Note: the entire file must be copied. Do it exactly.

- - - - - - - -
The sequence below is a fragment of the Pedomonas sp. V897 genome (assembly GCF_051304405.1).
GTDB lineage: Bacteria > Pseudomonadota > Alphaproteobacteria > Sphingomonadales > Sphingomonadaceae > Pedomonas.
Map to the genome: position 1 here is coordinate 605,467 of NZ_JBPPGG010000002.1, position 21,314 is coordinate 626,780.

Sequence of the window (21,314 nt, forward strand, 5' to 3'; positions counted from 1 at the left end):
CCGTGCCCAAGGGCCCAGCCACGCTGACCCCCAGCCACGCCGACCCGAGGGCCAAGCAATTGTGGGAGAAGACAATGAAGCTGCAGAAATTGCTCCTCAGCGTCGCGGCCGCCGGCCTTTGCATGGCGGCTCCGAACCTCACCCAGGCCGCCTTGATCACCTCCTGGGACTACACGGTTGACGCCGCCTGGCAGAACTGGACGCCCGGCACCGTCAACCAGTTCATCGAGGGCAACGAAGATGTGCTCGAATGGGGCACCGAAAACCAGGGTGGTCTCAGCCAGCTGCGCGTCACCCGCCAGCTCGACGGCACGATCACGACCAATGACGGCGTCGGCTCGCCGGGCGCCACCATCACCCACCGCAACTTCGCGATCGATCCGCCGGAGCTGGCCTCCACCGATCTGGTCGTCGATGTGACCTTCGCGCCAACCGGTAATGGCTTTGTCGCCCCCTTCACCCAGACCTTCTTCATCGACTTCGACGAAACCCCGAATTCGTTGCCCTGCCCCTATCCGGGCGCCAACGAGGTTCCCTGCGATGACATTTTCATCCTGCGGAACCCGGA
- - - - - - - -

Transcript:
The sequence below is a fragment of the Pedomonas sp. V897 genome (assembly GCF_051304405.1).
GTDB lineage: Bacteria > Pseudomonadota > Alphaproteobacteria > Sphingomonadales > Sphingomonadaceae > Pedomonas.
Map to the genome: position 1 here is coordinate 605,467 of NZ_JBPPGG010000002.1, position 21,314 is coordinate 626,780.

Sequence of the window (21,314 nt, forward strand, 5' to 3'; positions counted from 1 at the left end):
CCGTGCCCAAGGGCCCAGCCACGCTGACCCCCAGCCACGCCGACCCGAGGGCCAAGCAATTGTGGGAGAAGACAATGAAGCTGCAGAAATTGCTCCTCAGCGTCGCGGCCGCCGGCCTTTGCATGGCGGCTCCGAACCTCACCCAGGCCGCCTTGATCACCTCCTGGGACTACACGGTTGACGCCGCCTGGCAGAACTGGACGCCCGGCACCGTCAACCAGTTCATCGAGGGCAACGAAGATGTGCTCGAATGGGGCACCGAAAACCAGGGTGGTCTCAGCCAGCTGCGCGTCACCCGCCAGCTCGACGGCACGATCACGACCAATGACGGCGTCGGCTCGCCGGGCGCCACCATCACCCACCGCAACTTCGCGATCGATCCGCCGGAGCTGGCCTCCACCGATCTGGTCGTCGATGTGACCTTCGCGCCAACCGGTAATGGCTTTGTCGCCCCCTTCACCCAGACCTTCTTCATCGACTTCGACGAAACCCCGAATTCGTTGCCCTGCCCCTATCCGGGCGCCAACGAGGTTCCCTGCGATGACATTTTCATCCTGCGGAACCCGGA